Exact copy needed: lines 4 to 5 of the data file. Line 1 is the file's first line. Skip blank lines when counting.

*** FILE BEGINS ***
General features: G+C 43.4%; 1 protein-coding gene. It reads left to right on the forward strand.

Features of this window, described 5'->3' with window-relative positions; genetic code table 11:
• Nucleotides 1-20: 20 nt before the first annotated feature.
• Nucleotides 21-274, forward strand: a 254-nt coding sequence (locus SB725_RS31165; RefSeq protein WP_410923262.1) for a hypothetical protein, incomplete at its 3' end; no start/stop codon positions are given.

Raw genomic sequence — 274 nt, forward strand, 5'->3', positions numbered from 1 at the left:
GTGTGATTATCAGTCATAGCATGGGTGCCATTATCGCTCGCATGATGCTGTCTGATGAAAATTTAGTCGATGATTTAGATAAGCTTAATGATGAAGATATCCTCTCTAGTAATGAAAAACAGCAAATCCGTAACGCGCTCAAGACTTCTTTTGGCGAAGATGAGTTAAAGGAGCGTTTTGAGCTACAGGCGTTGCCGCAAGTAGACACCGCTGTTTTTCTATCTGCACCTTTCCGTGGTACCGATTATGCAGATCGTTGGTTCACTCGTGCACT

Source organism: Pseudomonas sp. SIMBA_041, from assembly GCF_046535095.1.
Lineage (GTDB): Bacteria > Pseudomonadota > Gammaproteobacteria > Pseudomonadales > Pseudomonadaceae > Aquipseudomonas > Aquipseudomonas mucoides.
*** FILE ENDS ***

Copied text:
• Nucleotides 21-274, forward strand: a 254-nt coding sequence (locus SB725_RS31165; RefSeq protein WP_410923262.1) for a hypothetical protein, incomplete at its 3' end; no start/stop codon positions are given.

Raw genomic sequence — 274 nt, forward strand, 5'->3', positions numbered from 1 at the left: